It's normally the most news-fallow week of the year, the one between Christmas and New Year's. Consider it the best of Christmas gifts. Along with Congress' not being in session. No doubt its members are enjoying their time away, but surely not as much as the country is.
Everybody can use a break this time of year, but there's only so much cheer a body can take. And this week -- call it National Bicarbonate of Soda Week -- gives us all a chance to pause between festivities and regroup. Silence and solitude are seldom so welcome, or refreshing. As a friend said on looking over all the upcoming events on her calendar: "There's too much going on." Her comment comes back every time I pick up the morning paper.
This week's news vacuum tends to be filled by commentators who may have nothing much to say but still have a deadline to meet. I understand. That blank computer screen can stare you down like a cobra. I'm old enough to remember when it was a blank sheet of typewriter paper. Technology changes; slow news weeks don't. Like show business, commentary must go on, even when there's little news to comment on.
The seasonal rhythm of the news is echoed in the rhythm of the newspaper business or, as a friend of mine used to call it, the newspaper dodge. Heck, it beats working.
Most weeks are hectic, filled to overflowing with the latest vanity-of-vanities that demands attention for all of 30 seconds. If that long. But with nothing much happening, what's a subject-starved commentator to do?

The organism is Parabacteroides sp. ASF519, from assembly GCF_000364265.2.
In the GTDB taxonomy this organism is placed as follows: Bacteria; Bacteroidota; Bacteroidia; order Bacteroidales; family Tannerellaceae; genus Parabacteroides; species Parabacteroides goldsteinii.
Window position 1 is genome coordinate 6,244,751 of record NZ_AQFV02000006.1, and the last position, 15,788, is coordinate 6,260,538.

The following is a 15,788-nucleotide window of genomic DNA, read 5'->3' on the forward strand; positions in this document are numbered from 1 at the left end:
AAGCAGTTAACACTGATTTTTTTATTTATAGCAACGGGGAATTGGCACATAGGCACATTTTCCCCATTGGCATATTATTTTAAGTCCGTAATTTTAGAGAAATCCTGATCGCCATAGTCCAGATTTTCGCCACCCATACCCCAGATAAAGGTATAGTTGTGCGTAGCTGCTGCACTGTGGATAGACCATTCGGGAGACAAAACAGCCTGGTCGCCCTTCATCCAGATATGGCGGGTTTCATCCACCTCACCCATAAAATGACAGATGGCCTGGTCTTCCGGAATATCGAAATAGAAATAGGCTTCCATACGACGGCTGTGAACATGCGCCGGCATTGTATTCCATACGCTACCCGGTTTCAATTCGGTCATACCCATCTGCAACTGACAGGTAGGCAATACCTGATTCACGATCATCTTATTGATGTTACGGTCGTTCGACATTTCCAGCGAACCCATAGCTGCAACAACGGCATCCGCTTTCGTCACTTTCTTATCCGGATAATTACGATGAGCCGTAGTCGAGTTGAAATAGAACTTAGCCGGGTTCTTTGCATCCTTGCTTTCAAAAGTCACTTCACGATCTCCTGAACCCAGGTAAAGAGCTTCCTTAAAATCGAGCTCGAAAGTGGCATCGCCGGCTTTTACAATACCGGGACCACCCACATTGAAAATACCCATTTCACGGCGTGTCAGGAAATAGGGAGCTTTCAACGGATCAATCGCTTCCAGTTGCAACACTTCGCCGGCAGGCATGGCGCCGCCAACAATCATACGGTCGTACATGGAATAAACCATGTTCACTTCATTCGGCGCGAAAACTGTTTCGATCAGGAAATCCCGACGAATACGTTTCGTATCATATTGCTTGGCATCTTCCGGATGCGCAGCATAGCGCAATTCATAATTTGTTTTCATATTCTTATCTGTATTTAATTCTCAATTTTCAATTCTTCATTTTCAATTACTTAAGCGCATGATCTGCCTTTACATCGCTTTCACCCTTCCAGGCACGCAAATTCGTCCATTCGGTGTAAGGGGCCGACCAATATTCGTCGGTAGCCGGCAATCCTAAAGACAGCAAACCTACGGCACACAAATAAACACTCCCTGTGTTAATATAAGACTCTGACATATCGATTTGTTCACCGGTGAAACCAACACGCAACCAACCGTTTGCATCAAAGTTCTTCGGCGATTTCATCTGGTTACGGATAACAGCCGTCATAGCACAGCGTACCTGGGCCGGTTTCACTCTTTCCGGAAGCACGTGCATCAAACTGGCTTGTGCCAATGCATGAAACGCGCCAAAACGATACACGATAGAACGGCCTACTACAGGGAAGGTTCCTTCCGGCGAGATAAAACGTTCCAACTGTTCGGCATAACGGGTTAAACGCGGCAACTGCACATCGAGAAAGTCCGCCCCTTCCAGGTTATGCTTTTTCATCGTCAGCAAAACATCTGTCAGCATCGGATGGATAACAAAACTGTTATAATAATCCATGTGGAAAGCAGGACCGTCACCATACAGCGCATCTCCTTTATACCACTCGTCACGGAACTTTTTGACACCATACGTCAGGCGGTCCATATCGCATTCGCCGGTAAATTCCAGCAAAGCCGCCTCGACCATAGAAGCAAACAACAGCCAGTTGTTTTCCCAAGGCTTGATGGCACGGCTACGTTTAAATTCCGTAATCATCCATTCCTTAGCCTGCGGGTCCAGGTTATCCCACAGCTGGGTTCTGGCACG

Why, turn out a year-end, of course, looking back over 2009. There's a riskier and therefore more engaging approach to take at year's end: Make a few predictions about the year to come, confident that by next December 31st, no one will remember the ones that didn't pan out. As for the ones that prove prescient, the commentator can relied on to remind us. (Those of us in the columnizing trade have never been overly burdened by a sense of modesty.)
Drew Pearson, who was even better known than Glenn Beck in his Trumanesque times, used to end his radio program by making his Predictions of Things to Come! ("79 percent accurate!" Or was it 84 percent? Memory grows furtive. Whatever it was, the factoid was impressive to adolescent minds of all ages.) I can't remember a single one of Swami Pearson's predictions now, but, always ahead of the game, he had written a column even before the results of the presidential election of 1948 were in. It was about who would be in Thomas E. Dewey's cabinet.
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